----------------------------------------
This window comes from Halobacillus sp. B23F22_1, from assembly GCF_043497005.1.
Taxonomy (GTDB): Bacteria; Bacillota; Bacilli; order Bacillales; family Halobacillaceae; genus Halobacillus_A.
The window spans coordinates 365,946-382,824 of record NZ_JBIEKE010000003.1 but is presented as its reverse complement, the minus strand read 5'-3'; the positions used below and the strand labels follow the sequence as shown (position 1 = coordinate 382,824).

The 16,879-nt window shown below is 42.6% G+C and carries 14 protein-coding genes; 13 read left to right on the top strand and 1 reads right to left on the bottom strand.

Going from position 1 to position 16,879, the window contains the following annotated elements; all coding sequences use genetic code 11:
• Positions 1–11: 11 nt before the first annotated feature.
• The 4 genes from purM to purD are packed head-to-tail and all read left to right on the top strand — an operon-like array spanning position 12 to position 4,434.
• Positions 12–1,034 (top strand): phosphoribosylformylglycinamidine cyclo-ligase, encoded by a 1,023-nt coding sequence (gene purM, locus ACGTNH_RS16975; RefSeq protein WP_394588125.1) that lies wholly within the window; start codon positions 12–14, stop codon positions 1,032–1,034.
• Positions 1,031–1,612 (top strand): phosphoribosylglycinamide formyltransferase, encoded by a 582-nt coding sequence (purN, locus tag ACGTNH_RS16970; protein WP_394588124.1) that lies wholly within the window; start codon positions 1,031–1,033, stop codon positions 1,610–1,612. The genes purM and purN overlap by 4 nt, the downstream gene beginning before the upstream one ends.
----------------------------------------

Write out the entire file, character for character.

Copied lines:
This window comes from Halobacillus sp. B23F22_1, from assembly GCF_043497005.1.
Taxonomy (GTDB): Bacteria; Bacillota; Bacilli; order Bacillales; family Halobacillaceae; genus Halobacillus_A.
The window spans coordinates 365,946-382,824 of record NZ_JBIEKE010000003.1 but is presented as its reverse complement, the minus strand read 5'-3'; the positions used below and the strand labels follow the sequence as shown (position 1 = coordinate 382,824).

The 16,879-nt window shown below is 42.6% G+C and carries 14 protein-coding genes; 13 read left to right on the top strand and 1 reads right to left on the bottom strand.

Going from position 1 to position 16,879, the window contains the following annotated elements; all coding sequences use genetic code 11:
• Positions 1–11: 11 nt before the first annotated feature.
• The 4 genes from purM to purD are packed head-to-tail and all read left to right on the top strand — an operon-like array spanning position 12 to position 4,434.
• Positions 12–1,034 (top strand): phosphoribosylformylglycinamidine cyclo-ligase, encoded by a 1,023-nt coding sequence (gene purM, locus ACGTNH_RS16975; RefSeq protein WP_394588125.1) that lies wholly within the window; start codon positions 12–14, stop codon positions 1,032–1,034.
• Positions 1,031–1,612 (top strand): phosphoribosylglycinamide formyltransferase, encoded by a 582-nt coding sequence (purN, locus tag ACGTNH_RS16970; protein WP_394588124.1) that lies wholly within the window; start codon positions 1,031–1,033, stop codon positions 1,610–1,612. The genes purM and purN overlap by 4 nt, the downstream gene beginning before the upstream one ends.